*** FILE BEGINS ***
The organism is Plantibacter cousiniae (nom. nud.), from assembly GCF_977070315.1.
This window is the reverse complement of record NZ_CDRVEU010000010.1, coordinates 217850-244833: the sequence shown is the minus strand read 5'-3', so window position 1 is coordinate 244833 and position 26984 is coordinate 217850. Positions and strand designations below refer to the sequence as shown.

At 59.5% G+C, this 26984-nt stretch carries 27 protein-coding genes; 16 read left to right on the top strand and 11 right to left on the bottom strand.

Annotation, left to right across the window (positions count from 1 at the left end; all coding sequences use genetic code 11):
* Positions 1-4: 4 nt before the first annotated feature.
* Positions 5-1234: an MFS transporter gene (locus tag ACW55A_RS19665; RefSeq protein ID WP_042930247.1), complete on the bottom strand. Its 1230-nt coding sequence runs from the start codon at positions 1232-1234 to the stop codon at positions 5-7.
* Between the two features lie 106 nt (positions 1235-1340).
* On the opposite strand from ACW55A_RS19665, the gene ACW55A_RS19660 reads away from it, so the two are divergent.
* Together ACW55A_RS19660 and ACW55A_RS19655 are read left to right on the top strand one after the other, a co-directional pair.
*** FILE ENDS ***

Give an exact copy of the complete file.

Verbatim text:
The organism is Plantibacter cousiniae (nom. nud.), from assembly GCF_977070315.1.
This window is the reverse complement of record NZ_CDRVEU010000010.1, coordinates 217850-244833: the sequence shown is the minus strand read 5'-3', so window position 1 is coordinate 244833 and position 26984 is coordinate 217850. Positions and strand designations below refer to the sequence as shown.

At 59.5% G+C, this 26984-nt stretch carries 27 protein-coding genes; 16 read left to right on the top strand and 11 right to left on the bottom strand.

Annotation, left to right across the window (positions count from 1 at the left end; all coding sequences use genetic code 11):
* Positions 1-4: 4 nt before the first annotated feature.
* Positions 5-1234: an MFS transporter gene (locus tag ACW55A_RS19665; RefSeq protein ID WP_042930247.1), complete on the bottom strand. Its 1230-nt coding sequence runs from the start codon at positions 1232-1234 to the stop codon at positions 5-7.
* Between the two features lie 106 nt (positions 1235-1340).
* On the opposite strand from ACW55A_RS19665, the gene ACW55A_RS19660 reads away from it, so the two are divergent.
* Together ACW55A_RS19660 and ACW55A_RS19655 are read left to right on the top strand one after the other, a co-directional pair.